Questions are being raised about the level of medical care rural New Zealanders can access under COVID-19 alert level 4 restrictions.
Setting up a new medical school, specifically aimed at training rural doctors, is one of the most “powerful tools”, to respond to that need, he says.
The DHB and the Waikato University have a business proposal before the government to set up New Zealand’s third medical school. Auckland and Otago currently have medical schools.
The proposed Waikato based school would specially be modelled to produce doctors to meet primary care needs of rural communities.
It would run a selection process towards that, and would be open to applications for the four year programme from graduates in all subjects.
Philanthropist Sir Owen Glenn has pledged $5 million towards the proposal.
Dr Murray says while Auckland and the bigger cities have more GPs per capita, places in rural New Zealand – for instance the North Island’s Midlands which is the DHB’s region – have some of the lowest rate of GPs per population in the country. These are also the lowest rates in OECD counties.
“So we have a big job ahead of us and we need big solutions that are bold and just making more places available in the existing medical schools will not do it,” Dr Murray told Rural News.
“We need to train people in the communities that they come from, that the communities help select. You need to start from scratch – you can’t have two cultures running in the same medical school training university.
“The one in Auckland is a great university and produces great doctors and researchers that are competitive globally.”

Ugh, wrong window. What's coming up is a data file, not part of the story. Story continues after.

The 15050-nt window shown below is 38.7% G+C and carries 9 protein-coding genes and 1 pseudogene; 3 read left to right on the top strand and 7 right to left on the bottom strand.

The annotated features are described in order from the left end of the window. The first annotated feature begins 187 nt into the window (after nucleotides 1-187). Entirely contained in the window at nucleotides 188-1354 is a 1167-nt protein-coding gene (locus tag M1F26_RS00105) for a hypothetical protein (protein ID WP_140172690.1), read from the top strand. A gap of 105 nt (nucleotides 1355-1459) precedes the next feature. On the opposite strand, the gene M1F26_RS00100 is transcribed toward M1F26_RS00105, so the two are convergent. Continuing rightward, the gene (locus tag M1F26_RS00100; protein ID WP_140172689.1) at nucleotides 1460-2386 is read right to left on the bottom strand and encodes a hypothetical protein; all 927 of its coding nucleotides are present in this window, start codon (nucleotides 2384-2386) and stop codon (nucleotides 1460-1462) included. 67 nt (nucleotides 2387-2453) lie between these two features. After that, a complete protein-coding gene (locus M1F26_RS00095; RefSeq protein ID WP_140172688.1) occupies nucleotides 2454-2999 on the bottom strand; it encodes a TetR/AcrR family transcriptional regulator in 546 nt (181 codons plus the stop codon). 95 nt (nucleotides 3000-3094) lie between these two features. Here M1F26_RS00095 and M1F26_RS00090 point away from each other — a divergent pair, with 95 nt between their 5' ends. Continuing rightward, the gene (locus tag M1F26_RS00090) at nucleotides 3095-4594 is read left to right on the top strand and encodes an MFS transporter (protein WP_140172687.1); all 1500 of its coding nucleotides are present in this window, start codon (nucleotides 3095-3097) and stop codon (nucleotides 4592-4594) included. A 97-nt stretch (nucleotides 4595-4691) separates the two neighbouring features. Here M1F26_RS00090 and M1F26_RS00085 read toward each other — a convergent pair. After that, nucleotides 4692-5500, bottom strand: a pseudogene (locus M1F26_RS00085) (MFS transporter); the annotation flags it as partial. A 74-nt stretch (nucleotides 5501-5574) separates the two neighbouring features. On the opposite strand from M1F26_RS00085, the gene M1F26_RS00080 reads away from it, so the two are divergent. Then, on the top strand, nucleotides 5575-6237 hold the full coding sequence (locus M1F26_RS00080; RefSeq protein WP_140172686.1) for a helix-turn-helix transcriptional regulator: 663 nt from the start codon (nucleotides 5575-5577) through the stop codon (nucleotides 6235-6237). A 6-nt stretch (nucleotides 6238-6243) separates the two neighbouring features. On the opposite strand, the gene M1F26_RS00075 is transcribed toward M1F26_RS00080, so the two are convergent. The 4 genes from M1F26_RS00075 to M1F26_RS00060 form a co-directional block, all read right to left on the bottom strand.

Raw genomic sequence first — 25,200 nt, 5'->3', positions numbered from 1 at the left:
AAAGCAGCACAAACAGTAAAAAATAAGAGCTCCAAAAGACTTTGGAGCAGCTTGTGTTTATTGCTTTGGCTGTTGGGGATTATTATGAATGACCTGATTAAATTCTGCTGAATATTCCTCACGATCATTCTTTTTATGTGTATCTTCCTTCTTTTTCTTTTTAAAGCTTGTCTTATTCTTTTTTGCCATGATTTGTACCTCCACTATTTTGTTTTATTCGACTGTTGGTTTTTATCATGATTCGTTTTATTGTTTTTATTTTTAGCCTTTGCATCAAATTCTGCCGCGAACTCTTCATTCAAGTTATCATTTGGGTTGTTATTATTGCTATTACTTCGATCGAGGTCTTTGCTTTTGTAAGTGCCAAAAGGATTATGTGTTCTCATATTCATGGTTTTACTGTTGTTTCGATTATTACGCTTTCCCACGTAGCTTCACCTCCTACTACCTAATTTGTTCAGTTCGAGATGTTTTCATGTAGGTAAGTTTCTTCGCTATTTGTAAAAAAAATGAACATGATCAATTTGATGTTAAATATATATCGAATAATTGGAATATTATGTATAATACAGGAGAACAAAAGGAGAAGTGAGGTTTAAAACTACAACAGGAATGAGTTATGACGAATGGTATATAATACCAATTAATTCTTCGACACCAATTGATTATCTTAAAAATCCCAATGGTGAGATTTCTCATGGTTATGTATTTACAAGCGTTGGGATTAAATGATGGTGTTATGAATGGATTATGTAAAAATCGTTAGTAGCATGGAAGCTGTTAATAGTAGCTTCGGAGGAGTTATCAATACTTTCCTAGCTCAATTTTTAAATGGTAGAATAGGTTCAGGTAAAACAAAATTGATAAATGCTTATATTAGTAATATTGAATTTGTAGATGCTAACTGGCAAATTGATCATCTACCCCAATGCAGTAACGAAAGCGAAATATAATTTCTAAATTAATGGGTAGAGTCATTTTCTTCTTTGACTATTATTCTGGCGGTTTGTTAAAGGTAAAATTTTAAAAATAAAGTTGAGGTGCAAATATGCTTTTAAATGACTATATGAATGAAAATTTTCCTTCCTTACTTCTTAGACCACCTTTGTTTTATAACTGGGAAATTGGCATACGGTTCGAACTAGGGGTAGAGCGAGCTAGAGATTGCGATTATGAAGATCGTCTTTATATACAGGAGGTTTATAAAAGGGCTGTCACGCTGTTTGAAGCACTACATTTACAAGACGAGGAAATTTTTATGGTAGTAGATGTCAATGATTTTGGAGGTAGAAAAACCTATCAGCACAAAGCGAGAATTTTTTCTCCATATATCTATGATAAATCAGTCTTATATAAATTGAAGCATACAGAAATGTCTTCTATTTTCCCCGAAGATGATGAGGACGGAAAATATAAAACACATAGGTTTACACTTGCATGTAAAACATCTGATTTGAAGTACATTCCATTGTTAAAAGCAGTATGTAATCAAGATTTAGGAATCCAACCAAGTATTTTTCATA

But the new medical school, if approved by government, would aim to come out with a “new breed of doctor” that comes from a new culture of community based social contract type mentality.
“This requires a brand new approach”.
Dr Murray says the medical workforce is ageing, 40% of our GPs plan to retire by 2025, which means 1850 GPs will need to be replaced – “that is huge”.
“The size of the GP workforce has not kept pace with the population’s demand and in particular vacancy rates in the general rural practice of 20-25%,” he says.
“So already we have got vacancies of up to 25% in our smaller farming communities.
“GP shortages mean there are longer waiting lists for patients, many of the existing general practices have closed their enrolments, so the imbalance between the GP workforce supply of doctors and the demand for health care is mismatched.”
Many of our rural based GPs are trained outside of New Zealand.
“I thank the international medical workforce for their help in New Zealand. We import 1100 overseas trained doctors a year into our country. Normally 25% of them stay,” he says.
“No disrespect to the international medical graduates that come here, but we need to do better here. We can’t be so reliant on other countries training our doctors. “
Also having New Zealand trained doctors is important to understand our communities’ needs, he says.
They have looked at overseas models for the medical schools including Canada, Australia and the United States. Two models stand out – the Flinders model in Australia and the Northern Ontario School of Medicine in Canada. They want to emulate aspects of both programmes.
“We are not inventing from new here – in good Kiwi fashion we are taking the best bits of what others have done and putting it into a new way of working in New Zealand.”
The partnership proposal between the DHB and Waikato University is unique. The DHB is accountable to meet the needs of the population and the university for teaching and training and “when the two get together, it’s a very powerful model”.
The DHB sees their smaller hospitals and community facilities as a great training venue for young doctors. “What a great opportunity to train in the community that ultimately you might be serving in”.
“What we do know is where doctors train in inevitably where they come back to,” he says.
The Waikato Medical School will potentially provide provincial GPs to the whole country. But in the first instance they have issues locally.